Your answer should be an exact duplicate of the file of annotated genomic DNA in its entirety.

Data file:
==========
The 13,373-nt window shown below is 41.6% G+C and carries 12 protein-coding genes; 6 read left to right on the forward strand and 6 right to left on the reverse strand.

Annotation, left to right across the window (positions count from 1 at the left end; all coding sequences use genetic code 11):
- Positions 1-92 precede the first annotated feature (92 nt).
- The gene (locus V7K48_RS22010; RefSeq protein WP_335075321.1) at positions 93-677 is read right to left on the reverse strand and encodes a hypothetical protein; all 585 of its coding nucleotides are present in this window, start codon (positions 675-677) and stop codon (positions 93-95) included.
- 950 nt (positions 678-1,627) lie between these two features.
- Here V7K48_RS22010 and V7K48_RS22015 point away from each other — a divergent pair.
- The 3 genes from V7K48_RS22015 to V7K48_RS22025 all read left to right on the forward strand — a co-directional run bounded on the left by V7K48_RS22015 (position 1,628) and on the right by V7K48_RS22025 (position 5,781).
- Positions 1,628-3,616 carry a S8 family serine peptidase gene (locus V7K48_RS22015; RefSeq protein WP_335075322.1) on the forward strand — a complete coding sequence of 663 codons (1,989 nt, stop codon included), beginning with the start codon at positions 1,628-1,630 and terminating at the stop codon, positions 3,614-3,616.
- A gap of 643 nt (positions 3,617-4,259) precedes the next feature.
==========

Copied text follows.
The 13,373-nt window shown below is 41.6% G+C and carries 12 protein-coding genes; 6 read left to right on the forward strand and 6 right to left on the reverse strand.

Annotation, left to right across the window (positions count from 1 at the left end; all coding sequences use genetic code 11):
- Positions 1-92 precede the first annotated feature (92 nt).
- The gene (locus V7K48_RS22010; RefSeq protein WP_335075321.1) at positions 93-677 is read right to left on the reverse strand and encodes a hypothetical protein; all 585 of its coding nucleotides are present in this window, start codon (positions 675-677) and stop codon (positions 93-95) included.
- 950 nt (positions 678-1,627) lie between these two features.
- Here V7K48_RS22010 and V7K48_RS22015 point away from each other — a divergent pair.
- The 3 genes from V7K48_RS22015 to V7K48_RS22025 all read left to right on the forward strand — a co-directional run bounded on the left by V7K48_RS22015 (position 1,628) and on the right by V7K48_RS22025 (position 5,781).
- Positions 1,628-3,616 carry a S8 family serine peptidase gene (locus V7K48_RS22015; RefSeq protein WP_335075322.1) on the forward strand — a complete coding sequence of 663 codons (1,989 nt, stop codon included), beginning with the start codon at positions 1,628-1,630 and terminating at the stop codon, positions 3,614-3,616.
- A gap of 643 nt (positions 3,617-4,259) precedes the next feature.